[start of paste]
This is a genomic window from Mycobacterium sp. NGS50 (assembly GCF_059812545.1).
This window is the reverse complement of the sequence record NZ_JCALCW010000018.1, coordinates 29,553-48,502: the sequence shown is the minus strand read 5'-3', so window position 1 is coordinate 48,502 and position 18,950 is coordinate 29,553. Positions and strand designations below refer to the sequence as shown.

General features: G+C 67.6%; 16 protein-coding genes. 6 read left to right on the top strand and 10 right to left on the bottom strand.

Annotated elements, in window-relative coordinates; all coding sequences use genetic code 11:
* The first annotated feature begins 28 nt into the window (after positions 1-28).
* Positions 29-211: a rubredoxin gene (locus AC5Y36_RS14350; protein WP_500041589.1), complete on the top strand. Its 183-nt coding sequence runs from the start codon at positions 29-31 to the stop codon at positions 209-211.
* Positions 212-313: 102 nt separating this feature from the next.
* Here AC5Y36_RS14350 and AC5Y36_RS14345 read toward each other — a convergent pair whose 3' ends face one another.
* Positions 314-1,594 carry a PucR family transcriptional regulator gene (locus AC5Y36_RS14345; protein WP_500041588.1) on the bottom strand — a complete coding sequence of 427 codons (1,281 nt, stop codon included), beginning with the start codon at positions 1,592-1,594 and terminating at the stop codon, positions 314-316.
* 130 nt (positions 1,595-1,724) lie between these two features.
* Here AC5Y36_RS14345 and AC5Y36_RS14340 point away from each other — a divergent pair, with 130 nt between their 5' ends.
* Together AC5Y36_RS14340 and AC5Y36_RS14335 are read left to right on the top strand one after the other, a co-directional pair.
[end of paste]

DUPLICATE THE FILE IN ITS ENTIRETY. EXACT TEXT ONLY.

This is a genomic window from Mycobacterium sp. NGS50 (assembly GCF_059812545.1).
This window is the reverse complement of the sequence record NZ_JCALCW010000018.1, coordinates 29,553-48,502: the sequence shown is the minus strand read 5'-3', so window position 1 is coordinate 48,502 and position 18,950 is coordinate 29,553. Positions and strand designations below refer to the sequence as shown.

General features: G+C 67.6%; 16 protein-coding genes. 6 read left to right on the top strand and 10 right to left on the bottom strand.

Annotated elements, in window-relative coordinates; all coding sequences use genetic code 11:
* The first annotated feature begins 28 nt into the window (after positions 1-28).
* Positions 29-211: a rubredoxin gene (locus AC5Y36_RS14350; protein WP_500041589.1), complete on the top strand. Its 183-nt coding sequence runs from the start codon at positions 29-31 to the stop codon at positions 209-211.
* Positions 212-313: 102 nt separating this feature from the next.
* Here AC5Y36_RS14350 and AC5Y36_RS14345 read toward each other — a convergent pair whose 3' ends face one another.
* Positions 314-1,594 carry a PucR family transcriptional regulator gene (locus AC5Y36_RS14345; protein WP_500041588.1) on the bottom strand — a complete coding sequence of 427 codons (1,281 nt, stop codon included), beginning with the start codon at positions 1,592-1,594 and terminating at the stop codon, positions 314-316.
* 130 nt (positions 1,595-1,724) lie between these two features.
* Here AC5Y36_RS14345 and AC5Y36_RS14340 point away from each other — a divergent pair, with 130 nt between their 5' ends.
* Together AC5Y36_RS14340 and AC5Y36_RS14335 are read left to right on the top strand one after the other, a co-directional pair.